Signing Nick Swisher would cost the Tigers their first round pick now that he declined the Yankees' qualifying offer, but he would be a big upgrade in right field for 2013 and beyond.
As Patrick outlined earlier this morning, each of the nine players that were extended qualifying offers by their 2012 clubs declined the offers and became free agents. Among those players is New York Yankees outfielder Nick Swisher, who is one of the more intriguing names on the list because of his falling out with the Yankees fanbase during the postseason.
Who is he?
Swisher is a versatile 31 year old switch-hitter who can play both outfield and first base. Since the Tigers already have a decent option manning first, Swisher would be the everyday right fielder in Detroit. He hit .272/.363/.473 last season with 24 home runs and 93 RBIs in 148 games for the Yankees.
Why should we care?
Consistency, for one. Last season was the first time Swisher didn't play at least 150 games since the 2005 season, and even then I'm splitting hairs over two games. My point? He plays everyday and puts up good numbers to boot. Swisher hit .268/.367/.483 in his four years with the Yankees, hitting 105 home runs in the process.
Speaking of consistency, Swisher hits both right-handed and left-handed pitching equally well. He is a .250/.342/.478 hitter off of righties and a .270/.402/.441 hitter off lefties for his career. Swisher put up better power numbers against right-handers last season -- he slugged .517 off righties compared to just .389 off lefties -- but don't give all the credit to Yankee Stadium's short porch in right field. Swisher hit eight of his 11 home runs at home off of righties last year, but hit 11 of his 13 homers on the road as a left-handed hitter as well. This seems to be a year-to-year phase, as Swisher crushed lefties more in 2011.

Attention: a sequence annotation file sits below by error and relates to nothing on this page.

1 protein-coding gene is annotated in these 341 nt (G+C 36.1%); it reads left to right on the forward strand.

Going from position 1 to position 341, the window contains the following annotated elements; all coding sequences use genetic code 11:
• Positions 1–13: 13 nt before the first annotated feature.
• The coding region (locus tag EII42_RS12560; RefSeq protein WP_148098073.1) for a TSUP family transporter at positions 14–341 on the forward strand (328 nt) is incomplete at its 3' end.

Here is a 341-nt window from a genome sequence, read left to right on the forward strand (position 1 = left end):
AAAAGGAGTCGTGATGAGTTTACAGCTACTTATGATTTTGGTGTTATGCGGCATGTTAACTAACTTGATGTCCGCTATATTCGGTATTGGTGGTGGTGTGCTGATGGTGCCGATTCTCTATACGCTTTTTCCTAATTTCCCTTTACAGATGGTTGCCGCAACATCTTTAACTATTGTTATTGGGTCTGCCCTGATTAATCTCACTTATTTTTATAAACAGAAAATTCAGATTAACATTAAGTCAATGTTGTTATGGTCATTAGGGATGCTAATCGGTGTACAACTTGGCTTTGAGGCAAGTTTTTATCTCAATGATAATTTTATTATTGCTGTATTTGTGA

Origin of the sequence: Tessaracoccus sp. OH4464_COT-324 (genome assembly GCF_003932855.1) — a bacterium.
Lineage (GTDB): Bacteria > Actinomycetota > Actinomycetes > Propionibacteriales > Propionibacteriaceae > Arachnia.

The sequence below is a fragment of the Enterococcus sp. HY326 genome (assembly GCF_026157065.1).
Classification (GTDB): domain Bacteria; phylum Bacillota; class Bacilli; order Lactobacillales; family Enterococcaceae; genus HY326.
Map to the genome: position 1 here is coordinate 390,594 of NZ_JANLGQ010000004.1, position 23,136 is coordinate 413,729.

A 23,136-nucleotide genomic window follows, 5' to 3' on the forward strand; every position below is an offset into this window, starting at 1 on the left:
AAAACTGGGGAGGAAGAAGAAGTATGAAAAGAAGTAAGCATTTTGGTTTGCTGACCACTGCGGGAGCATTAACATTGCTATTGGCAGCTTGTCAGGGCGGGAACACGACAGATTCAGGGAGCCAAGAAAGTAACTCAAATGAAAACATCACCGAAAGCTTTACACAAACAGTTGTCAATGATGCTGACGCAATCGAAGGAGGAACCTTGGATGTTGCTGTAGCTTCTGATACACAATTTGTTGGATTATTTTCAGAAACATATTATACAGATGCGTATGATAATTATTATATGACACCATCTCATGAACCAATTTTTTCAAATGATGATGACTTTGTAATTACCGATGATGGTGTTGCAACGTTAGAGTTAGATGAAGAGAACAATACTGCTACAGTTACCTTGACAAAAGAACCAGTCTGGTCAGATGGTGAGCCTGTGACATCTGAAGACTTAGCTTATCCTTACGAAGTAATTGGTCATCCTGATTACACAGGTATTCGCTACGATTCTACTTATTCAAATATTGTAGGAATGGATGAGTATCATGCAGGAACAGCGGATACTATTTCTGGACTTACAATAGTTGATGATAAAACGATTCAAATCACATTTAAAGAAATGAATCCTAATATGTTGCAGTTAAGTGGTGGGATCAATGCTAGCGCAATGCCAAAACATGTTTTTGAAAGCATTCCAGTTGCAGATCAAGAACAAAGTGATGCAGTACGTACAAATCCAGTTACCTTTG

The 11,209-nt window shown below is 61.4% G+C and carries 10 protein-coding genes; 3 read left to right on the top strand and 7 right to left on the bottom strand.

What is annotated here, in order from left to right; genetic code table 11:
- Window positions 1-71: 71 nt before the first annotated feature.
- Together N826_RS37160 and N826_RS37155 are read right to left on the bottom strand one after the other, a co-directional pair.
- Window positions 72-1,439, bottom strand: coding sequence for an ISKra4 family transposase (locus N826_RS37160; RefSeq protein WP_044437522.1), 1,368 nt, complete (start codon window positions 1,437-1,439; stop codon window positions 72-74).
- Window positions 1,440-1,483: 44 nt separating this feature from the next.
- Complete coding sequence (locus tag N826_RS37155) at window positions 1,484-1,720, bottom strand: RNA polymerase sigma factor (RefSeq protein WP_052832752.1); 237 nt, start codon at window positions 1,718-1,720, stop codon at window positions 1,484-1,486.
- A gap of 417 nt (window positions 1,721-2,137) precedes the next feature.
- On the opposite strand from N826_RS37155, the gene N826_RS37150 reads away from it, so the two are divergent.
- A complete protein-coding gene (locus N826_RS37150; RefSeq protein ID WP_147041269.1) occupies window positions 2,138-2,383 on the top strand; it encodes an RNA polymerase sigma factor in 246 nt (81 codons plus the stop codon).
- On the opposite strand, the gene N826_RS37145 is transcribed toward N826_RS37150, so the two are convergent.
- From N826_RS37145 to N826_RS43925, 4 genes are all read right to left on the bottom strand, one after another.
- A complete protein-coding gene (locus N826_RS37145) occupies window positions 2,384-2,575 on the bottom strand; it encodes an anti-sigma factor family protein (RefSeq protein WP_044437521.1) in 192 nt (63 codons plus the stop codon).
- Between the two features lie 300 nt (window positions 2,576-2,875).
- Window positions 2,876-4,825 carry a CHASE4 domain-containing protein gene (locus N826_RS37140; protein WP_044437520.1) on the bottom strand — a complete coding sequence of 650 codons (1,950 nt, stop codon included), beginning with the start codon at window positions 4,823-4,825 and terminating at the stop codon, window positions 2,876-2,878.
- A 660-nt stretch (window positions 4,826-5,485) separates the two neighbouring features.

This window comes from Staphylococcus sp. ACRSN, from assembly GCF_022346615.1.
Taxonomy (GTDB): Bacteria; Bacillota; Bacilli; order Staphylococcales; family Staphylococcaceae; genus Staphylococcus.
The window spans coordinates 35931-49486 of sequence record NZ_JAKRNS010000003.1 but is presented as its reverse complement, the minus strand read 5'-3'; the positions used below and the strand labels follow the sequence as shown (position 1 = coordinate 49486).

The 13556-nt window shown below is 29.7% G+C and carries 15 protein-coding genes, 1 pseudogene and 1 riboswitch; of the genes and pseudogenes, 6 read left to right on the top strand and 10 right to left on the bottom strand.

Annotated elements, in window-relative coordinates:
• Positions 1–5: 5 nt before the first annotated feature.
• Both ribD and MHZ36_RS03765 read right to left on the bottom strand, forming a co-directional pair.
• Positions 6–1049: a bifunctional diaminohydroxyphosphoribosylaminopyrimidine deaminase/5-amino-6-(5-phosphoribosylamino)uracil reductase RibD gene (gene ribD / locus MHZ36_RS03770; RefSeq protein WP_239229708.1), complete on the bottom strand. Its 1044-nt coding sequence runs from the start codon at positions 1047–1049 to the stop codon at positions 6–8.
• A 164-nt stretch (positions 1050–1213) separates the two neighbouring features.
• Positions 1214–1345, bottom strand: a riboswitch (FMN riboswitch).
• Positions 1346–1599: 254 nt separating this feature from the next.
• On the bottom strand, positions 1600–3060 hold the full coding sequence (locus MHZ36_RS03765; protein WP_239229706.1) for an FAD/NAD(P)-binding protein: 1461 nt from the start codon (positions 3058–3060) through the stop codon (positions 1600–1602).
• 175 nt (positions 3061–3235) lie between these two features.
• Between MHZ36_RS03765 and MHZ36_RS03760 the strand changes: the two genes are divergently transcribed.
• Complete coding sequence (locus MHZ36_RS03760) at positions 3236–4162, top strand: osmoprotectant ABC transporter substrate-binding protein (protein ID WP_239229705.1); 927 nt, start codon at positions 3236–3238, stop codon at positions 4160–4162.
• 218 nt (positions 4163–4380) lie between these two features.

Why should we stay away?
He isn't very fast and his glove isn't that great, but the real reason to stay away from Swisher is money. He will be 32 on Opening Day 2013 and won't be nearly the player that he is now when his power starts to evaporate with age. Swish will be looking for $12-15 million per year (if not more) for at least four years, money that the Tigers can use more effectively in other places.
Will he end up in Detroit?
It's possible, but doubtful. Swisher probably won't return to the Yankees after getting booed mercilessly during the playoffs last season, even going so far as to say it soured his relationship with the fanbase. There are rumors going around that he is looking for a big market to appease his wife, actress Joanna Garcia, so there's a small chance that she vetoes a move to Detroit -- similar to the rumors we heard about Johnny Damon's wife in 2010.
Family matters aside, it seems like the Tigers are content on looking for a short-term option in the outfield. They might go big, but that would likely involve a name like Josh Hamilton or Justin Upton. Call me crazy, but I have an inkling that Swisher ends up in Baltimore next season.